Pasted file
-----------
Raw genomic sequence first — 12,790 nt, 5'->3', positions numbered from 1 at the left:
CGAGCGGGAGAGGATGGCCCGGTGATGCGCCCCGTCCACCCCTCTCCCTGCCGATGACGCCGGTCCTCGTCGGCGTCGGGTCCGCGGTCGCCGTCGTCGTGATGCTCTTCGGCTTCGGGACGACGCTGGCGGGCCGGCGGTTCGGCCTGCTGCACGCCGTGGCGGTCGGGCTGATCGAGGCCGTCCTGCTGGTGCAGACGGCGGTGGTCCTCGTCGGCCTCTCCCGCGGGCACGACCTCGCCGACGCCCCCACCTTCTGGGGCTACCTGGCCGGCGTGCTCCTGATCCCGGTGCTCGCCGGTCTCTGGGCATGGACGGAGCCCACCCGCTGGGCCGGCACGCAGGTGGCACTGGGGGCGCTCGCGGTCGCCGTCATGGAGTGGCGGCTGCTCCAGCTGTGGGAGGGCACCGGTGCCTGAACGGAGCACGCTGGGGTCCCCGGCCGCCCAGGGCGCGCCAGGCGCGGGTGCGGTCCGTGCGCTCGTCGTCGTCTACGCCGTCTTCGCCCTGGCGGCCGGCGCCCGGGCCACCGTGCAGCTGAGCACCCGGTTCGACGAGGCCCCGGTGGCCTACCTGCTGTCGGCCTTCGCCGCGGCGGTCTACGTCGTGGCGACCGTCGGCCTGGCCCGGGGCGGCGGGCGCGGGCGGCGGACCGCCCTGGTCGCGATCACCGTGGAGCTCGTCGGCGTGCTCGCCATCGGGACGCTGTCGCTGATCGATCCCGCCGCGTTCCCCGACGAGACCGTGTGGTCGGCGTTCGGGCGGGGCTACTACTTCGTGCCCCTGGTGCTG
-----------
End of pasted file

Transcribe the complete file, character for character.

Raw genomic sequence first — 12,790 nt, 5'->3', positions numbered from 1 at the left:
CGAGCGGGAGAGGATGGCCCGGTGATGCGCCCCGTCCACCCCTCTCCCTGCCGATGACGCCGGTCCTCGTCGGCGTCGGGTCCGCGGTCGCCGTCGTCGTGATGCTCTTCGGCTTCGGGACGACGCTGGCGGGCCGGCGGTTCGGCCTGCTGCACGCCGTGGCGGTCGGGCTGATCGAGGCCGTCCTGCTGGTGCAGACGGCGGTGGTCCTCGTCGGCCTCTCCCGCGGGCACGACCTCGCCGACGCCCCCACCTTCTGGGGCTACCTGGCCGGCGTGCTCCTGATCCCGGTGCTCGCCGGTCTCTGGGCATGGACGGAGCCCACCCGCTGGGCCGGCACGCAGGTGGCACTGGGGGCGCTCGCGGTCGCCGTCATGGAGTGGCGGCTGCTCCAGCTGTGGGAGGGCACCGGTGCCTGAACGGAGCACGCTGGGGTCCCCGGCCGCCCAGGGCGCGCCAGGCGCGGGTGCGGTCCGTGCGCTCGTCGTCGTCTACGCCGTCTTCGCCCTGGCGGCCGGCGCCCGGGCCACCGTGCAGCTGAGCACCCGGTTCGACGAGGCCCCGGTGGCCTACCTGCTGTCGGCCTTCGCCGCGGCGGTCTACGTCGTGGCGACCGTCGGCCTGGCCCGGGGCGGCGGGCGCGGGCGGCGGACCGCCCTGGTCGCGATCACCGTGGAGCTCGTCGGCGTGCTCGCCATCGGGACGCTGTCGCTGATCGATCCCGCCGCGTTCCCCGACGAGACCGTGTGGTCGGCGTTCGGGCGGGGCTACTACTTCGTGCCCCTGGTGCTG